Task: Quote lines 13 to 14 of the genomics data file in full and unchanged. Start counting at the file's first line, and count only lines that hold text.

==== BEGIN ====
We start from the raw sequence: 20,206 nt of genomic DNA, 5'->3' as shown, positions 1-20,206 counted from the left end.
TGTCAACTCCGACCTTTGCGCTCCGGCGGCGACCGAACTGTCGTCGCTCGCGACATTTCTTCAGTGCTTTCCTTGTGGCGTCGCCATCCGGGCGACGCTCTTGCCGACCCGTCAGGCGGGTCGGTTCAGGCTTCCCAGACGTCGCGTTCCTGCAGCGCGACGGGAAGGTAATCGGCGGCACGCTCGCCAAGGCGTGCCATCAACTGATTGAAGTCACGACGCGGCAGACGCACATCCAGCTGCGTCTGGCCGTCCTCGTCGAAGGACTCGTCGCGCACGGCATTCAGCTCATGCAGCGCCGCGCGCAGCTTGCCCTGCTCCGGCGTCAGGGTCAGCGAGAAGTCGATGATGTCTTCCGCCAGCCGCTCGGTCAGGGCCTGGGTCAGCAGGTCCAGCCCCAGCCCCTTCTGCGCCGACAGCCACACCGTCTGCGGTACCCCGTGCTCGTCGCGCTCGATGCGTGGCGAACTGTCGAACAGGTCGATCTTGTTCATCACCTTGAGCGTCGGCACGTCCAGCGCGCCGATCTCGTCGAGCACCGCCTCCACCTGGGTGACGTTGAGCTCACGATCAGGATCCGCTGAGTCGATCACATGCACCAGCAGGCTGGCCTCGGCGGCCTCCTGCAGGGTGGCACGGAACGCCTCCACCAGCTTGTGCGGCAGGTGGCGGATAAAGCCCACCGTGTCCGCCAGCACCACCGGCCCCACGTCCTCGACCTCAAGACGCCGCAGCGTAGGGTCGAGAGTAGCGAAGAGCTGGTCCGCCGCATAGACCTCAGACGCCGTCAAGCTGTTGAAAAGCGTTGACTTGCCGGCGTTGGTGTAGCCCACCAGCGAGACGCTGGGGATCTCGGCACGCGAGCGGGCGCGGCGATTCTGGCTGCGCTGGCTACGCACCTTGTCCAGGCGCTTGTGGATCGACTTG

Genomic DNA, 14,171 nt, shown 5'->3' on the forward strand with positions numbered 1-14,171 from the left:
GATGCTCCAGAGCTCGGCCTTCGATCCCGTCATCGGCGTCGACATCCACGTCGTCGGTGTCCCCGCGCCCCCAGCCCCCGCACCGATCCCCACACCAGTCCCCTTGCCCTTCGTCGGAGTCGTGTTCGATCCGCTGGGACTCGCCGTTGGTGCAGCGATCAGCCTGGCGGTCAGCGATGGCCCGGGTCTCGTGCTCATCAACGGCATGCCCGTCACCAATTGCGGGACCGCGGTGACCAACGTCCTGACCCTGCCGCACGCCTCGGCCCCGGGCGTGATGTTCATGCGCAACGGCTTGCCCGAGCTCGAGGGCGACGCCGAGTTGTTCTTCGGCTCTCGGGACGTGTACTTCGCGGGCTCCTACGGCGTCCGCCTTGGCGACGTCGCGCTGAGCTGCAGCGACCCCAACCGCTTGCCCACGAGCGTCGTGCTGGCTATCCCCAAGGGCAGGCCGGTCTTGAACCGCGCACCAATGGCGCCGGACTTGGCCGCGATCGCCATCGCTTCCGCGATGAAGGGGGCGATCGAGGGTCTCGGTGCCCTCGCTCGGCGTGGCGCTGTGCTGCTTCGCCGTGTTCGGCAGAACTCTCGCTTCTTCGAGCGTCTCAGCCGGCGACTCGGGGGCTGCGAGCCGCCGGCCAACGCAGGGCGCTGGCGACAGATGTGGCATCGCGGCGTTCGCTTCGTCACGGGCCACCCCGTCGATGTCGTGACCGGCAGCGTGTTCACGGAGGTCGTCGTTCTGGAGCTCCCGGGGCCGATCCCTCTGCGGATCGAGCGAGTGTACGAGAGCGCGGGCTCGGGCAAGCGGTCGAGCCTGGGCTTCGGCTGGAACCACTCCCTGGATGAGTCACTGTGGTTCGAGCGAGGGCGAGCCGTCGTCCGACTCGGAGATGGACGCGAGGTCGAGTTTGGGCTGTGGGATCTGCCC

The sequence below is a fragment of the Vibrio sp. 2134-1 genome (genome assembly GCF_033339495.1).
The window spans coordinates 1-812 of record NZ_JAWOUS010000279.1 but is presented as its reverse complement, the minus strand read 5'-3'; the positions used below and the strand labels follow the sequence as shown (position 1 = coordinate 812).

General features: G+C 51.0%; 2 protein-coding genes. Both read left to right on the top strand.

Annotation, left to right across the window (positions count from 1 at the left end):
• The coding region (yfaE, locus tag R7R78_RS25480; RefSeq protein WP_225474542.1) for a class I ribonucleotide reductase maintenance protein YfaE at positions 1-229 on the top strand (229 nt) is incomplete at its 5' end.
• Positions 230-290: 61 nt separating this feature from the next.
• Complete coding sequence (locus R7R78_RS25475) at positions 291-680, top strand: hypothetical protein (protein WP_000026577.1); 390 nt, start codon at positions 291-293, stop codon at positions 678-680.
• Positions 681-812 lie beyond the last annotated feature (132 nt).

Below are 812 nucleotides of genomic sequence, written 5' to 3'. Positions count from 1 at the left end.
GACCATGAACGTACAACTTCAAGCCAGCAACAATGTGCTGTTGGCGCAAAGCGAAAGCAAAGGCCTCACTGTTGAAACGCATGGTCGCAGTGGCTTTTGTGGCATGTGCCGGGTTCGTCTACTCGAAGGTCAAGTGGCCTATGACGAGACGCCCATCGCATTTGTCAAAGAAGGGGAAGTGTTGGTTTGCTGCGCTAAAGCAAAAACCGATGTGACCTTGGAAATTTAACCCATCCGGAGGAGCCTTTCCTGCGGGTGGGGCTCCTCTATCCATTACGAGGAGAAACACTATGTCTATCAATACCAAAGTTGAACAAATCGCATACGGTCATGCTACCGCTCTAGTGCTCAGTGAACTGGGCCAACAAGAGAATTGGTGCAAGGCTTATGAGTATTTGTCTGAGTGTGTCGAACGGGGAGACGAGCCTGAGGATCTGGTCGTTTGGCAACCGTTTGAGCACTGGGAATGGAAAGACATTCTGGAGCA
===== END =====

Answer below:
Below are 812 nucleotides of genomic sequence, written 5' to 3'. Positions count from 1 at the left end.
GACCATGAACGTACAACTTCAAGCCAGCAACAATGTGCTGTTGGCGCAAAGCGAAAGCAAAGGCCTCACTGTTGAAACGCATGGTCGCAGTGGCTTTTGTGGCATGTGCCGGGTTCGTCTACTCGAAGGTCAAGTGGCCTATGACGAGACGCCCATCGCATTTGTCAAAGAAGGGGAAGTGTTGGTTTGCTGCGCTAAAGCAAAAACCGATGTGACCTTGGAAATTTAACCCATCCGGAGGAGCCTTTCCTGCGGGTGGGGCTCCTCTATCCATTACGAGGAGAAACACTATGTCTATCAATACCAAAGTTGAACAAATCGCATACGGTCATGCTACCGCTCTAGTGCTCAGTGAACTGGGCCAACAAGAGAATTGGTGCAAGGCTTATGAGTATTTGTCTGAGTGTGTCGAACGGGGAGACGAGCCTGAGGATCTGGTCGTTTGGCAACCGTTTGAGCACTGGGAATGGAAAGACATTCTGGAGCA